For a gearhead like me, attending the Automobile Journalists Association of Canada’s 2015 Test Fest in Niagara Falls, where I had the keys to 150 new cars, trucks and SUVs representing 50 different models, was like being turned loose in a technological toy box.
The challenge? Where to start.
There were dozens of new technologies featured in those vehicles and more that represented serious advancements on already available techs.
In addition, there was ample evidence of technology trickledown, as many features introduced in higher-priced luxury and sports cars have become available at much lower price points.
For example, a trio of family sedans I drove, all less than $30,000 as tested, featured among them such once-exotic driver aids such as adaptive cruise control, blind spot monitoring, lane departure warning, pre-collision braking, rear cross-traffic alert and rear/side vehicle detection.
Nine-speed automatic transmissions, non-conventional shift controls (knobs and buttons instead of shift levers), electronic parking brakes, automatic lane-keeping, LED and projector headlamps and many more have also migrated dramatically down-market.
And things such as backup cameras, Bluetooth connectivity and voice-controlled infotainment systems are now so commonplace at all price levels as to be remarkable only in their absence.
Among the new technologies were major advances, such as the aluminum body and box structure of the Ford F-150 pickup.
Aluminum structures themselves are not new. But for use in a pickup truck, whose reputation is based on toughness, and in production volumes approaching the F-150’s almost one million units per year, they are revolutionary.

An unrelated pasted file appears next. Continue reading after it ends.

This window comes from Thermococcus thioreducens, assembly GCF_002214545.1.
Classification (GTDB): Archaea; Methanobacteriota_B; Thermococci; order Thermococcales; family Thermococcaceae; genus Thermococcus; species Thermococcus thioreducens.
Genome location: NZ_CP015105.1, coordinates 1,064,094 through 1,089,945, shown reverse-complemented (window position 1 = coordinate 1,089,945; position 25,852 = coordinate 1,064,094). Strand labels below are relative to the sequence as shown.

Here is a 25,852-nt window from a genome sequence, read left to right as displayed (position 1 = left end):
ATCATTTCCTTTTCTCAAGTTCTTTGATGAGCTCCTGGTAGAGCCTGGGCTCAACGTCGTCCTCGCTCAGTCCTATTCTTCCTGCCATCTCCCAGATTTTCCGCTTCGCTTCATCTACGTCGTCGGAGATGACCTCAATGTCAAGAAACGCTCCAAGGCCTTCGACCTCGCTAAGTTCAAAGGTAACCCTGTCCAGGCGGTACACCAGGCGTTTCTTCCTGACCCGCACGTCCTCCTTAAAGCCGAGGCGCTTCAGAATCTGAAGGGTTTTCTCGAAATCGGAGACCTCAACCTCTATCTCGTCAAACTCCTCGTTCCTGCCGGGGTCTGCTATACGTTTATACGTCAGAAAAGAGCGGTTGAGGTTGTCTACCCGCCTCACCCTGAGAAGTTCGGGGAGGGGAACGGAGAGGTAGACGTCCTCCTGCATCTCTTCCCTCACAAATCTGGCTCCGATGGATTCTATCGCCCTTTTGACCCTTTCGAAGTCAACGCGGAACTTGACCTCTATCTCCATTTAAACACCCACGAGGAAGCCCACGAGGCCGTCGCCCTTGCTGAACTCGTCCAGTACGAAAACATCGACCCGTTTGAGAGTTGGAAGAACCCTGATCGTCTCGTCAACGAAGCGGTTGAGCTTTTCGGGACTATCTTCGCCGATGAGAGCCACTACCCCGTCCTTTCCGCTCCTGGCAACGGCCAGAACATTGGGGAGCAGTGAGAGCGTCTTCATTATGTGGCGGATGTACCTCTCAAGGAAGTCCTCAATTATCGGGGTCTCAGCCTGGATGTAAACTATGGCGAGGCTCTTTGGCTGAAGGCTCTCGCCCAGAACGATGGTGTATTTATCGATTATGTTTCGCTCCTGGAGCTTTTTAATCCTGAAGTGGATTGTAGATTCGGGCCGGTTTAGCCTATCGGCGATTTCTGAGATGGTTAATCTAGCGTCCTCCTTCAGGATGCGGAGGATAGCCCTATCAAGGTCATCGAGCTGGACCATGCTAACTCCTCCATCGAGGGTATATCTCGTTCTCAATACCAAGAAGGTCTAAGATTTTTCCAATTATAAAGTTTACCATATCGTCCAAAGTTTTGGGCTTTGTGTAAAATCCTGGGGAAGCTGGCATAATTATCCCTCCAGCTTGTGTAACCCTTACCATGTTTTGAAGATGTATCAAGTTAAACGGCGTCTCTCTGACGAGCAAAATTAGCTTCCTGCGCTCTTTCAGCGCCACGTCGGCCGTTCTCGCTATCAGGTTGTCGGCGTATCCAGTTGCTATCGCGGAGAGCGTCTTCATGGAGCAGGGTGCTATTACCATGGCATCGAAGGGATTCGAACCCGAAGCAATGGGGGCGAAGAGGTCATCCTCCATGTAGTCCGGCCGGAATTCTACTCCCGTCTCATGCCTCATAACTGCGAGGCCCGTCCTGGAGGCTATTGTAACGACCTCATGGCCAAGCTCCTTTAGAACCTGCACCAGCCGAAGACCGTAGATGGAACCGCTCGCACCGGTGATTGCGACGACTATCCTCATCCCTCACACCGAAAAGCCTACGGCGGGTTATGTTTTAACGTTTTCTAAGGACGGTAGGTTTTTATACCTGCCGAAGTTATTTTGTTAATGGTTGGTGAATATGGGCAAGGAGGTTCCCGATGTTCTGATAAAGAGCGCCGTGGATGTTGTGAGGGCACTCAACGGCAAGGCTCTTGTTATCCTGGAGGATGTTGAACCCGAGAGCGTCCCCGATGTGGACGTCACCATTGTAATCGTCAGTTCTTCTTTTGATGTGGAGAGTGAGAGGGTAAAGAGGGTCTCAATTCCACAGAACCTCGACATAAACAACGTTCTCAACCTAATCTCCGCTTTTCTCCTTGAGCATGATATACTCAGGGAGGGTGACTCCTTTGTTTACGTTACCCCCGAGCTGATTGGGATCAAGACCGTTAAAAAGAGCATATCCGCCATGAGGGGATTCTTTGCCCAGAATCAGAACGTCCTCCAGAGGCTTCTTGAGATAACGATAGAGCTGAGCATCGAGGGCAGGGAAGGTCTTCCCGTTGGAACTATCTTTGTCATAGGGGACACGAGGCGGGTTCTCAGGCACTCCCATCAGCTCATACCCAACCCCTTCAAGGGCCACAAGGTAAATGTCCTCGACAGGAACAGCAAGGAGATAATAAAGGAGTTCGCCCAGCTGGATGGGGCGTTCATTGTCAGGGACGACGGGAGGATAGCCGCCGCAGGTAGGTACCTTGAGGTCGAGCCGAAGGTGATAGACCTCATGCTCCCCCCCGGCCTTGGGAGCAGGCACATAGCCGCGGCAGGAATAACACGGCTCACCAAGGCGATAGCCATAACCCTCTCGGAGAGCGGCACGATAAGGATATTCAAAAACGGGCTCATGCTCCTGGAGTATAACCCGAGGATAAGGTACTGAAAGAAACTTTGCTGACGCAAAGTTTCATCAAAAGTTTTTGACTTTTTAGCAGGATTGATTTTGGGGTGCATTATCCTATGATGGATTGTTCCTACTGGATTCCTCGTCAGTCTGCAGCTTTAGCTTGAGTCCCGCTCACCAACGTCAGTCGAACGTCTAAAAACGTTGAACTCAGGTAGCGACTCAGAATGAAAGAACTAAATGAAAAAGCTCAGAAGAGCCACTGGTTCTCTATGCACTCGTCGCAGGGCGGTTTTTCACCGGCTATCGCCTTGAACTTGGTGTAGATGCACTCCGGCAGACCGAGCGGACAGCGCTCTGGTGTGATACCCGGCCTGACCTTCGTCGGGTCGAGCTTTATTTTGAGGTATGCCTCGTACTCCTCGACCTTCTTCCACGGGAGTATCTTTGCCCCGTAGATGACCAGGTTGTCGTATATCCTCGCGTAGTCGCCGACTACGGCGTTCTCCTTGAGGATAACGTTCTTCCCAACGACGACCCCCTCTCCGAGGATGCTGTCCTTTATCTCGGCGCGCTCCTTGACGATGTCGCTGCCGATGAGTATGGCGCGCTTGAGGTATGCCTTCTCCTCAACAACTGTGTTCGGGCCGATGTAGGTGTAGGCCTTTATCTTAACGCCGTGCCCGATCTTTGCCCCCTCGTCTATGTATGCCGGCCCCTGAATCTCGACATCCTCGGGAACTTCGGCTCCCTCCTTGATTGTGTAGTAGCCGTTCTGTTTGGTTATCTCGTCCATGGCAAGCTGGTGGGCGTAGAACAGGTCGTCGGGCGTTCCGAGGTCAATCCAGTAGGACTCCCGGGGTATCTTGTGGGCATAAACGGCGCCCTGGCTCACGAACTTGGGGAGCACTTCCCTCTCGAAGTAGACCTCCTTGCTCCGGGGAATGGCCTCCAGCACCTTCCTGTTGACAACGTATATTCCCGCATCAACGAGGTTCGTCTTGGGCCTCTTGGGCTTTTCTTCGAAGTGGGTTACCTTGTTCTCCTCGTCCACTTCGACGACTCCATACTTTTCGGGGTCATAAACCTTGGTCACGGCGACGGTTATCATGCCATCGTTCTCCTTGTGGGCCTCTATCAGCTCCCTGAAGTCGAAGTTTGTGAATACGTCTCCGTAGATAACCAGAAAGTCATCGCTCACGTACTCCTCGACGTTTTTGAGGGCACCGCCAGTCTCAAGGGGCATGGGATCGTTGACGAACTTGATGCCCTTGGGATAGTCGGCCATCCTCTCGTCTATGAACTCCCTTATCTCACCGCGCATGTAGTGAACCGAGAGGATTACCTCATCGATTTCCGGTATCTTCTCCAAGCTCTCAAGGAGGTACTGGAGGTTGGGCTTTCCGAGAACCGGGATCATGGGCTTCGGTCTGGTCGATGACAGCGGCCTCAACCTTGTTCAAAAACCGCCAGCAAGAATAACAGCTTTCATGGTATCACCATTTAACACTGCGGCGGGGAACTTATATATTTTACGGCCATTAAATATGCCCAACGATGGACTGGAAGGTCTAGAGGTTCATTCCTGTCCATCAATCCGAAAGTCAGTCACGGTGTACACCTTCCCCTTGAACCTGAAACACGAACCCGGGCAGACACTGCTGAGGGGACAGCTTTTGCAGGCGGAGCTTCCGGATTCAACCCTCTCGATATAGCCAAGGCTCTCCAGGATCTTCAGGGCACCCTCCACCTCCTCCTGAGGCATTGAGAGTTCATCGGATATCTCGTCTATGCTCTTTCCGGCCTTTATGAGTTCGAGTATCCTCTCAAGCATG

Every single part in the structure had to be redesigned to account for the material’s different properties. New methods of doing simple things like fastening the parts together had to be developed. There’s a lot of adhesive bonding in the F-150’s body, for example.
Independent of the truck’s aluminum structure, it also incorporates such new features as a seamless sliding rear window and an innovative new step that drops down from within the tailgate to aid access the cargo box.
The seamless rear window was designed and is produced by a division of Canadian parts supplier Magna International. The power-operated sliding glass conceals the vertical seams that define the edges of conventional sliding rear windows, creating a smooth appearance when viewed from outside. It also reduces weight and enables continuous uninterrupted defrost capability for the larger surrounding glass.
Another major innovation was found on the Acura RLX Hybrid, in the form of its torque-vectoring electric SH-AWD system, which also enhances the car’s dynamics.
It not only uses two electric motors to drive the rear wheels individually when in automatic all-wheel drive mode, it allows them to control the torque to each wheel independently. By doing so, it can create a negative torque differential on the inside rear wheel, for example, thus aiding turn-in.
On a smaller scale, but likely to be more widely appreciated, Toyota and General Motors featured wireless cellphone chargers in several vehicles. And GM’s vehicles incorporated 4G LTE connectivity, which also permits them to become mobile hot spots for their occupants.
GM’s Chevrolet Corvette offered another innovation in its performance data recorder, which provides audio and video recording, telemetry data capture and an SD card slot in the glove compartment for data storage.
Of primary interest to drivers who use the car for track events, it allows them to set a start/finish line on the car’s display screen and record all pertinent data from a lapping session on the SD card for later viewing and analysis.
These were but a few of the many technologies that caught my attention at Test Fest. As I said, it was a technological toy box.